This pastry of a thousand leaves is made of uncountable layers of a flaky crust rolled to the thinness of a sheet of tissue and superimposed one on another until the required thickness is arrived at, when it is cut off into thin oblongs and powdered over with sugar. There are two varieties, the "curled" large leaves, flat, that crack like tiny shells under the teeth; and the "soft" and high as three fingers and coated with a varnish of thick custard cream between the leaves. The price of either will approximate three soldi, say three cents, before the war unbalanced Italian exchange.

Other of the Neapolitan dolci are the hard-baked rings of sweet-bread powdered with sugar and aniseed, and the special pastries eaten to celebrate the great religious holidays throughout the year. Italy has a veritable pastry calendar and by following its rotations may be followed with precision the gastronomic pastry round. One of the most remarkable of these is known as the "High Tower", crisp and sparkling with particles of colored rock candy. It is always the adornment of festive tables on the eleventh of November, the feast of Saint Martin, and must always be divided with friends in honor of the charitable saint who divided his cloak with a fellow soldier while defending a besieged city.


The north Italian city of Cremona, of sweet-toned violin fame, has another sweet specialty in a pastry which is eaten throughout Italy during the holiday season. The pasticceria displays it behind its plate-glass windows, also big almond tartes called royal mandorle torrone, made of a paste of sweet soft-shelled almonds, candied lemons and a liberal and varied assortment of spices mixed together with honey in a piecrust shell, and when decorated with tinsel, gilt balls and artificial flowers are, indeed, a gay ornament for the centerpiece of a ceremonial dinner table.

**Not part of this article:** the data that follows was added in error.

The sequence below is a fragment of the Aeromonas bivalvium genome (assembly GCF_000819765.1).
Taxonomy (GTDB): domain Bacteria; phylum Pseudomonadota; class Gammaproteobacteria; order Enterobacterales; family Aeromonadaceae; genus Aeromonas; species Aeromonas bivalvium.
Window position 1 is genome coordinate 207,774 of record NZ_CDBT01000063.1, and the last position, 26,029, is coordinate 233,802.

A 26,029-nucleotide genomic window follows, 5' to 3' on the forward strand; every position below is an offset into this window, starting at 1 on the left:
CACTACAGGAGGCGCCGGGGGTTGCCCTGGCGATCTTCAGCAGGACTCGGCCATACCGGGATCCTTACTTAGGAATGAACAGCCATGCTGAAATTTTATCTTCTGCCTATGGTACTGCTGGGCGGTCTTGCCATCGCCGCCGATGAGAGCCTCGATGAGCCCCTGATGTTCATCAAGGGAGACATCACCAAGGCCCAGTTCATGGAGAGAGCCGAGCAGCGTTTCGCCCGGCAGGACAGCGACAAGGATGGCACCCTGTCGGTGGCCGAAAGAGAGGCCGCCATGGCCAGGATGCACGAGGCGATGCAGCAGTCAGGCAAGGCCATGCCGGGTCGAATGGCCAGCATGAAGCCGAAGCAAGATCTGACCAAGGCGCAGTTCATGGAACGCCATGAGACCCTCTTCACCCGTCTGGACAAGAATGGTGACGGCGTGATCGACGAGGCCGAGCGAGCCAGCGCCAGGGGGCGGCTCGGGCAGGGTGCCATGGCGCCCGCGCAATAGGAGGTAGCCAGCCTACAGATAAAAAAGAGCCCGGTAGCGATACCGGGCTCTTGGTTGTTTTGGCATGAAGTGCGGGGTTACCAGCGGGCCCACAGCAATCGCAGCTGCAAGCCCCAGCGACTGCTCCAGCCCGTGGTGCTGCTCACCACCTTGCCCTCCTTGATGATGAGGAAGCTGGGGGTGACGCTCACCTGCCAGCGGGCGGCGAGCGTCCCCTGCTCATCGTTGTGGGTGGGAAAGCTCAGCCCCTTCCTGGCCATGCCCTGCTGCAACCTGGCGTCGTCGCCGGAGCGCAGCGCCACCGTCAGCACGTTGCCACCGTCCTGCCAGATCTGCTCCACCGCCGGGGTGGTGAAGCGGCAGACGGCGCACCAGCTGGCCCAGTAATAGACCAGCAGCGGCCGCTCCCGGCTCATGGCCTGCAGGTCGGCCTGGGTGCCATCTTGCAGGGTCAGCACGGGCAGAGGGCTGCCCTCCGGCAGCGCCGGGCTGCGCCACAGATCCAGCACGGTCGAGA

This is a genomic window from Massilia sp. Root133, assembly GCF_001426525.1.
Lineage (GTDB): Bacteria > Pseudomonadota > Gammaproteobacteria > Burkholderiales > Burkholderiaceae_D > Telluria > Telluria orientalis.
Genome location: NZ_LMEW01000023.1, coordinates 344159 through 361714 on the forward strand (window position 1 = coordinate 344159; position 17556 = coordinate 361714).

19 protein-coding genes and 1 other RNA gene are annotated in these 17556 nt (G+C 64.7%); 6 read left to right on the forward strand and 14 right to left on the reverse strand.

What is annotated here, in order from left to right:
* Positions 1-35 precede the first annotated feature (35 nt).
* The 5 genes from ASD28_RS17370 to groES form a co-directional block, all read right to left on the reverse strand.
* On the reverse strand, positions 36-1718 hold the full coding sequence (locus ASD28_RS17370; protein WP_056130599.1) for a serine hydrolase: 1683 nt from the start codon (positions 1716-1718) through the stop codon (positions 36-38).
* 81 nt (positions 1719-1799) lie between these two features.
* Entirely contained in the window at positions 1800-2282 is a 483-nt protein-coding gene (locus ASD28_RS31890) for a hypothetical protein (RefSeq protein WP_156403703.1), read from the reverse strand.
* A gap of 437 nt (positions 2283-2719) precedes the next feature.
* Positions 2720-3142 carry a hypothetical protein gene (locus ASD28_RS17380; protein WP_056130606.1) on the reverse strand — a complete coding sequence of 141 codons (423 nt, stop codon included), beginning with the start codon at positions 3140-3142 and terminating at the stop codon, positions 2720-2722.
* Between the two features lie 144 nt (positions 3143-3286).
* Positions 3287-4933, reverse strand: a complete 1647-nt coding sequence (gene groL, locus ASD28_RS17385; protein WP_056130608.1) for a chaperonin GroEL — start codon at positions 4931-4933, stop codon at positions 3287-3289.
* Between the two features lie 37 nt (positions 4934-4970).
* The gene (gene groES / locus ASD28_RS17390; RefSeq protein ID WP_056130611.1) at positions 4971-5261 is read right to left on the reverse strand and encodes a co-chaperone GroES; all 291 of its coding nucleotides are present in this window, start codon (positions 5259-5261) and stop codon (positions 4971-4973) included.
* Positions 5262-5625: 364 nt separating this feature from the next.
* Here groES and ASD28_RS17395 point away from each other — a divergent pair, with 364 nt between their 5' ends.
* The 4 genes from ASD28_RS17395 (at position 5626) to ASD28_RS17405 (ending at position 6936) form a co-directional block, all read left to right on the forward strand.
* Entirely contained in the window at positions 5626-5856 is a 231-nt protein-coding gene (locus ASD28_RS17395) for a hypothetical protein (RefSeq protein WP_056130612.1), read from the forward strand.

Further, if one is to be in close touch with the Mardi Gras spirit, there are the sweet biscuits of Mid-Lent, while at Easter the pasticceria overflows with crowds who come to nibble with their syrups or chocolate the pastries of Pasqua, in whose composition honey and almonds play the rôle of pie-crust. Nuts are liberally sprinkled in and over Italian pastries, besides being used as a flour in their composition. The sweet kernel of the pine cone is much in vogue, both in Italy and southern France. One finds on both the French and Italian Rivieras this famous noix de pin in little crescent-shaped cakes, the kernels stuck like tiny ivory pins around their circumference, and with a taste that is most agreeable.

Meringue is another favorite of both these Latin pastry-loving nations. This egg-shell-like pastry contains cream and it is known as à la Chantilly; filled with ice it is à la glace, and, in any case, it should always be eaten with a spoon. There is much fork-and-spoon etiquette involved in the supposedly simple business of eating pastry abroad, both à la Francaise and àlla Italiana and a study of it in connection therewith will be found worth while.

Comparisons are worse than odious; they are as in-apropos and impolite as to say that a blond is more beautiful than a brunette. French pastry is of the blond type, while that of Italy is decidedly brunette. Take your choice. One distinction may be permitted —the characteristic of French pastry is delicacy; that of Italian is richness.